Importance: Cataracts are a main cause of low vision; with the growing elderly population, the incidence of cataracts is likely to increase. Investigators have previously hypothesized that statin antioxidant effects may slow the natural aging process of the lens.
Objective: To compare the risks for development of cataracts between statin users and nonusers.
Design: A propensity score-matched cohort analysis using retrospective data from October 1, 2003, to March 1, 2010. A propensity score-matched cohort of statin users and nonusers was created using 44 variables.
Setting: Database of a military health care system.
Participants: Based on medication fills during fiscal year 2005, patients were divided into 2 groups: (1) statin users (received at least a 90-day supply of statin) and (2) nonusers (never received a statin throughout the study). Among 46,249 patients meeting study criteria, we identified 13,626 statin users and 32,623 nonusers.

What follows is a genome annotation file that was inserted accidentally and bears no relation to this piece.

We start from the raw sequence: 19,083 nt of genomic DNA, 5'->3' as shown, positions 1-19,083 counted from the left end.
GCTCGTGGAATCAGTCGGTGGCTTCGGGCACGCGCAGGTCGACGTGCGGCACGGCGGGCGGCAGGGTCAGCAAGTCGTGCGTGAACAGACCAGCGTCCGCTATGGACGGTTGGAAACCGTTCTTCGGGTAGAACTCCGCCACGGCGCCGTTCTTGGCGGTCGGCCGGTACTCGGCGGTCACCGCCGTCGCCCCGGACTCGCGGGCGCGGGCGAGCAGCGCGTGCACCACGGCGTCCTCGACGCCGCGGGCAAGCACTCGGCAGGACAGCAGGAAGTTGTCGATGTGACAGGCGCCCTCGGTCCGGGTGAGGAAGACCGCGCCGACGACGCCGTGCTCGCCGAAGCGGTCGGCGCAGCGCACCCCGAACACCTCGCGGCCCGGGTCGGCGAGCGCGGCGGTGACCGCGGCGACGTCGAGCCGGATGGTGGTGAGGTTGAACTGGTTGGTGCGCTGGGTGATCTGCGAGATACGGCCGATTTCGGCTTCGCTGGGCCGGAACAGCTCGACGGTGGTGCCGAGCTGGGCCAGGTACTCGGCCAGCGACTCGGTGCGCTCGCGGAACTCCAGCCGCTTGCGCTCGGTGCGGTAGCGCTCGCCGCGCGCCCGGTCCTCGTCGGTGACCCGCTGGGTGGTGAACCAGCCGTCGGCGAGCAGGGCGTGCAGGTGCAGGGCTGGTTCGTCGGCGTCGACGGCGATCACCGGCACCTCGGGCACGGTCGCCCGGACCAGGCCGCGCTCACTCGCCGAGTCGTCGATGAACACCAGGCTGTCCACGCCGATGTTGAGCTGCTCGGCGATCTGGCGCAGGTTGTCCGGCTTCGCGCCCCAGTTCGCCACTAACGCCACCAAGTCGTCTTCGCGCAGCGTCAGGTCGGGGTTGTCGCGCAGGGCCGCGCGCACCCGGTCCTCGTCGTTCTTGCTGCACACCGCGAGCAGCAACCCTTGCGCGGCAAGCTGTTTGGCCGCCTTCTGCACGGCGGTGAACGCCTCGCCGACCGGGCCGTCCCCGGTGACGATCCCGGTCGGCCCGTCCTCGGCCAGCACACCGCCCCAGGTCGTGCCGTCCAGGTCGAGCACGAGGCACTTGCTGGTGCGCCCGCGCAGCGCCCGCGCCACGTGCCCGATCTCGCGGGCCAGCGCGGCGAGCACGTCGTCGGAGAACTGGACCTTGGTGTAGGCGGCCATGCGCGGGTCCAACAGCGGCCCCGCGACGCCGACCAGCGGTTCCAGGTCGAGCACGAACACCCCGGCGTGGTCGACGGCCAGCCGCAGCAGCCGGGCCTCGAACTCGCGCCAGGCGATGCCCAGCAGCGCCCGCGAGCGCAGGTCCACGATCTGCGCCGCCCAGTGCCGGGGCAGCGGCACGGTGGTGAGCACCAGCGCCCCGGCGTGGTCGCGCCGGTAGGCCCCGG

Exposure: Use of statin therapy for more than 90 days.
Main outcomes and measures: Primary analysis examined the risks for cataract in the propensity score-matched cohort. Secondary analyses examined the risks for cataract in patients with no comorbidities according to the Charlson Comorbidity Index (patients with no Charlson comorbidity). A sensitivity analysis was conducted to repeat the secondary analysis in patients taking statins for durations of 2, 4, and 6 years.
Results: For our primary analysis, we matched 6972 pairs of statin users and nonusers. The risk for cataract was higher among statin users in comparison with nonusers in the propensity score-matched cohort (odds ratio, 1.09; 95% CI, 1.02-1.17). In secondary analyses, after adjusting for identified confounders, the incidence of cataract was higher in statin users in comparison with nonusers (odds ratio, 1.27; 95% CI, 1.15-1.40). Sensitivity analysis confirmed this relationship.
Conclusions and relevance: The risk for cataract is increased among statin users as compared with nonusers. The risk-benefit ratio of statin use, specifically for primary prevention, should be carefully weighed, and further studies are warranted.